Video streaming service Netflix has announced plans to increase its subscription fee for new members from £5.99 to £6.99 per month, with existing customers set to see their fee similarly increased within the next two years.
An official statement from Netflix CEO Reed Hastings claimed that the price increase should see a growth of choice in terms of TV shows and movies. But, with fierce competition from the likes of Amazon Instant Video and Sky’s Now TV, is it a price worth paying?
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Netflix price hike – sign up now to save
We spoke directly with a member of Netflix’s customer service team who confirmed that the price increase would come in for new members from late June. However, if you sign-up now, and receive an invoice before the price rise comes into play, you can still avoid the price hike.
This will put you in-line with existing subscribers, who can expect to see an increase in what Netflix is describing as a ‘generous period’ of time. While unconfirmed it’s expected that existing customers won’t see their prices go up for at least another year.
To put the increase into context, the Amazon Instant Video package costs £5.99, while the Sky Now TV entertainment package costs £4.99 (£6.99 after 29 May 2014), offering access to the likes of Sky 1, Sky Atlantic, Discovery Channel, Sky Arts and more.
Netflix vs Amazon Prime Instant vs Now TV
What you expect and demand of your entertainment is of course down to personal taste, and so it’s difficult to say exactly which service delivers the better content.
What we can say is that Netflix offers a number of well received original series, such as House of Cards and Orange is the New Black – and offers a large choice of both TV shows and films, although an awful lot of them are B movies or worse.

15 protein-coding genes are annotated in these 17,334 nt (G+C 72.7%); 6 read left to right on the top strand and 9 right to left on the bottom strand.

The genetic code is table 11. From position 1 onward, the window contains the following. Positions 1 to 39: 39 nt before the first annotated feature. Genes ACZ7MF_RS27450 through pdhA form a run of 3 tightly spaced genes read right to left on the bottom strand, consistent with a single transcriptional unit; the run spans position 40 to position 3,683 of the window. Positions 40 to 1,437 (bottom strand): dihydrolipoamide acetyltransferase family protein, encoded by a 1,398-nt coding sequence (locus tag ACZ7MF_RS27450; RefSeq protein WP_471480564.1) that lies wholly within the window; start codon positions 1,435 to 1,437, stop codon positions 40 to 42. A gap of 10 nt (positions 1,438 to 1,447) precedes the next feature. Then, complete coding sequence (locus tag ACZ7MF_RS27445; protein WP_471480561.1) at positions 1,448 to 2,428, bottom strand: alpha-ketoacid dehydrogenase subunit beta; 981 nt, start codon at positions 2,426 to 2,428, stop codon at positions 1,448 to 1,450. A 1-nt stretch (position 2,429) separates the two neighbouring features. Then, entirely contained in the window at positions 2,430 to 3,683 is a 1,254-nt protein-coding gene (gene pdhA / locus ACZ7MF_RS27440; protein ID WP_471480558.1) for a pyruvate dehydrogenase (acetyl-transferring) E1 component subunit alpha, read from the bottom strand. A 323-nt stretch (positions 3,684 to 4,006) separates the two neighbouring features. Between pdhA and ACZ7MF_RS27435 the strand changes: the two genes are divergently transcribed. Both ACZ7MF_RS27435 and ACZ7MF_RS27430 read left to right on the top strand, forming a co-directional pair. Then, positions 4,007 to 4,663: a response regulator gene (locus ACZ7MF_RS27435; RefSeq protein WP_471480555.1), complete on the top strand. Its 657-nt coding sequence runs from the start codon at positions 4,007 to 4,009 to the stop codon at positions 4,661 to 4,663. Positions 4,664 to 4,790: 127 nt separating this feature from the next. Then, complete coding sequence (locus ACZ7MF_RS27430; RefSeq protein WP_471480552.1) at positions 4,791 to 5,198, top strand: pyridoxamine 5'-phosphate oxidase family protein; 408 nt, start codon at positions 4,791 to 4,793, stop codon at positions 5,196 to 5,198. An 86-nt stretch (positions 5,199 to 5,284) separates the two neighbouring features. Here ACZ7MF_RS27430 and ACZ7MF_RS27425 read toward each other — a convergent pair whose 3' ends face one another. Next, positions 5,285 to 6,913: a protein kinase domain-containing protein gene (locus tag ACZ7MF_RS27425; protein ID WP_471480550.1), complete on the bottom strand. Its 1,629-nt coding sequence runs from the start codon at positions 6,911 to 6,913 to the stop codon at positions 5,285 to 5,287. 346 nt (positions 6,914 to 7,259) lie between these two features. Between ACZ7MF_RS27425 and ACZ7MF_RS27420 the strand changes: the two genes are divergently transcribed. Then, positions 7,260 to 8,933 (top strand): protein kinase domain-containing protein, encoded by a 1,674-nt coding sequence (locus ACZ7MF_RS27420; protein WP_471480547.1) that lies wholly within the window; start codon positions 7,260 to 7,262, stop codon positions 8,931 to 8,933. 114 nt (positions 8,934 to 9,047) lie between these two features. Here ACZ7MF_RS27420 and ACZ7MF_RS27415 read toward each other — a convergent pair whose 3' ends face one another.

In comparison, Amazon Prime Instant Video might house a similar mix of TV and movies, but doesn’t yet hold a range of original programming quite as large as Netflix. There is also Now TV on offer; which offers flagship programmes like Game of Thrones and True Detective, but requires you pay extra for on-demand films – meaning that charges can soon spiral.
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As an existing Netflix subscriber I’m willing to sit on my £5.99 contract for now and wait to see what new TV shows and movies the service brings in.
If it hasn’t added anything of note when the price hike gets rolled-out to all subscribers, then I’d definitely be tempted to start looking at competitors. That said, if Netflix can add a further splash of classic movies and modern greats, and deliver with the likes of Daredevil and Sense8 on the TV series front, then the extra £1 per month could be worth it. The current TV offering is already wide but I do think Netflix needs a better selection of good films.
Either way, that most TV streaming services are provided on rolling contracts is good news for customers. If you think the extra £1 is too much to pay, you can cancel and get your TV fix elsewhere.
Mike Plant – writer